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Bill Vance: 1965 Mustang started the Pony Car craze

Eye-catching sports car caught the wave of young buyers seeking style, performance and affordability
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The 1965 Ford Mustang was a sensation, catching the wave of young buyers seeking style, performance and affordability. Bill Vance

The segment of the market that became known as the Pony Car was born in April, 1964 with the arrival of the 1965 Ford Mustang, a sporty four seater with a low slung stance, long-hood and short deck. Being based on compact Ford Falcon mechanicals kept the price reasonable.

In spite of its modest heritage, the stylists and engineers had created a kind of American sports car, and four passenger convenience made it far more practical than traditional English roadsters. It was quickly nicknamed the Pony Car.

The Mustang was a sensation, catching the wave of young buyers seeking style, performance and affordability. Within four months more than 400,000 were sold. Ford Division president Lee Iacocca became known as the “Father of the Mustang,” on his way to becoming the president of Ford Motor Co.

The Mustang came as a convertible and hardtop and offered enough options to transform it from plain and practical to speedy and sporty. Engines ranged from the standard overhead valve 2.8 litre (170 cu in.) 101 horsepower inline six to a 4.2 litre (260 cu in.; soon to be 4.2/289) overhead valve V-8 with a four-speed, floor-shift manual transmission. Base gearbox was a three-speed manual, with automatic optional.

Ford Motor Co. caught the competition flatfooted. Although the Plymouth Barracuda, basically a Valiant with a huge wrapover rear window, had arrived just before the Mustang, it was overwhelmed by the Mustang’s popularity.

Others knew they needed a competitor but it took General Motors until the 1967 model year to offer its Chevrolet Camaro Mustang challenger. While the rear engine Chevrolet Corvair Spyder with four-speed manual and turbocharging was quite sporty, it couldn’t accommodate a V-8 engine.

The Camaro followed the Mustang’s lead in form and function. It used Chevy II underpinnings draped in a close-coupled, four-seater body with the mandatory long hood-short deck profile. Like the Mustang, it offered a variety of engine options, from the 3.8 litre (230 cu in.) inline six to a 6.5 litre (396 cu in.) V-8.

Others quickly followed. Lincoln-Mercury Division’s Mercury Cougar came as a 1967 model. It used many Mustang components, but with styling that set it apart as something a little more upscale.

Pontiac having cultivated a strong performance image with its racing success and 1964 GTO Muscle Car wanted a Pony Car too. The mid-1967 Pontiac Firebird was basically a Camaro with Pontiac power.

Like Mustang and Camaro it offered a wide range of engines starting with its new overhead cam inline six, which was a Chevy six with the pushrods replaced by a belt-driven overhead camshaft.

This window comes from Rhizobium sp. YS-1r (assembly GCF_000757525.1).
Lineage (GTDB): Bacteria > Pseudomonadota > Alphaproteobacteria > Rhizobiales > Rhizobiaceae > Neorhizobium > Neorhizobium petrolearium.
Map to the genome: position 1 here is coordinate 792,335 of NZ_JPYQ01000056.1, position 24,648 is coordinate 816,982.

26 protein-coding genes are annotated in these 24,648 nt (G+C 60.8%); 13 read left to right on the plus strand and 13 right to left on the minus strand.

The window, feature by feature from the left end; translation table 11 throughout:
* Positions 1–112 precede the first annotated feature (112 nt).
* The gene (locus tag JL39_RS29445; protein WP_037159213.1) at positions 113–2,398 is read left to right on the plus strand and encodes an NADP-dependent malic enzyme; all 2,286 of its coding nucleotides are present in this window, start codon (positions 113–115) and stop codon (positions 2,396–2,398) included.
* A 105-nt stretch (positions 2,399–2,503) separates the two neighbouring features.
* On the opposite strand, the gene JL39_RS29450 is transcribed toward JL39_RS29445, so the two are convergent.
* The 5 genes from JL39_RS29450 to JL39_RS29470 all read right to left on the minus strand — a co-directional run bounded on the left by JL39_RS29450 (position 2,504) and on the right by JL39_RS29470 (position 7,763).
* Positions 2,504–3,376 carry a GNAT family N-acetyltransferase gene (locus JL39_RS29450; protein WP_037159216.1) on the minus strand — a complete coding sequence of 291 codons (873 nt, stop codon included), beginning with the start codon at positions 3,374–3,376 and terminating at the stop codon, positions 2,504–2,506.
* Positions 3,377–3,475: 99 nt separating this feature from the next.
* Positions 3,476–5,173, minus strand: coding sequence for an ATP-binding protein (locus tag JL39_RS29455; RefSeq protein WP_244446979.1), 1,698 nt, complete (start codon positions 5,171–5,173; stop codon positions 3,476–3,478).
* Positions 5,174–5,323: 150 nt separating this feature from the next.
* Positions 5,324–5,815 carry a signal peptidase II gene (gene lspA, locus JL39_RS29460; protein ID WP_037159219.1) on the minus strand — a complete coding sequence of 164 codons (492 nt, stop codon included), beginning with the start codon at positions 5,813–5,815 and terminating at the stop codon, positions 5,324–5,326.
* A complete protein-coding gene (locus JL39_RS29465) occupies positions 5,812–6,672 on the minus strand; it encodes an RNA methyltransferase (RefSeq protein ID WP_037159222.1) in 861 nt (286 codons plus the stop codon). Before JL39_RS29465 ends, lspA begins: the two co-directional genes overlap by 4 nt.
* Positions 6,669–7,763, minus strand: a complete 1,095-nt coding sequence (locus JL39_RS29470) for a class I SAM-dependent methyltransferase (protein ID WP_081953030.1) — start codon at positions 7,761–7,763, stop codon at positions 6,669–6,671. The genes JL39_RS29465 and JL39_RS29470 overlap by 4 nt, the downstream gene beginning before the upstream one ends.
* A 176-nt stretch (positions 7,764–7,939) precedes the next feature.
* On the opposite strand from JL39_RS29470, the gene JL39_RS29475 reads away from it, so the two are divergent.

American Motors, after a false start with its too-large, mid-1965 fastback Marlin based on the Classic sedan, got into the game properly with not one but two 1968 Pony Cars. The most popular was the Javelin, which followed the Pony Car formula. The other was the AMX, a short-coupled version of the Javelin created by taking 305 mm (12 in.) out of the Javelin’s wheelbase and overall length. It was the only two passenger Pony Car.

Dodge finally entered the Pony Car market in 1970 with its Challenger, which was very similar to the redesigned Plymouth Barracuda. The Challenger offered everything from a slant six to a 425 horsepower Hemi V-8.

Light, agile cars that could be loaded with horsepower just begged to be raced, so for 1966 the Sports Car Club of America established the Trans-Am racing series.

Pony Cars were a natural and after a tentative start, manufacturers were fighting it out tooth-and-nail on tracks all over North America. The Mustang won the 1966 season and Cougar the 1967, a one-two punch for Ford Motor Co.

Camaros took the Trans-Am for the next two years, setting the stage for a grand slam 1970 season when every factory except General Motors was into Trans-Am racing. GM had an official ban on racing, but was likely providing under-the-table assistance.

Even smaller American Motors contested the series with famous driver Mark Donohue who had previously raced Camaros. Donohue drove a factory-backed Javelin team managed by the redoubtable Roger Penske.

Mustang, the original Pony Car won the 1970 Trans-Am series, the high point of Pony Car racing popularity. Most factory participation ended with the 1970 season, although the series carried on.

As with the racing, general interest in Pony Cars began to fade early in the 1970s as emission controls and the lower compression ratios required by lead free gas sapped power. Insurance rates also rose dramatically. Pony Cars gradually faded away until only the Mustang survived by staying true to its Pony Car roots.

Eventually the revived Chevrolet Camaro and Dodge Challenger came back and the Mustang continues, but we are unlikely to see a return of the American Pony Car’s 1960s glory days.

bvance1@cogeco.ca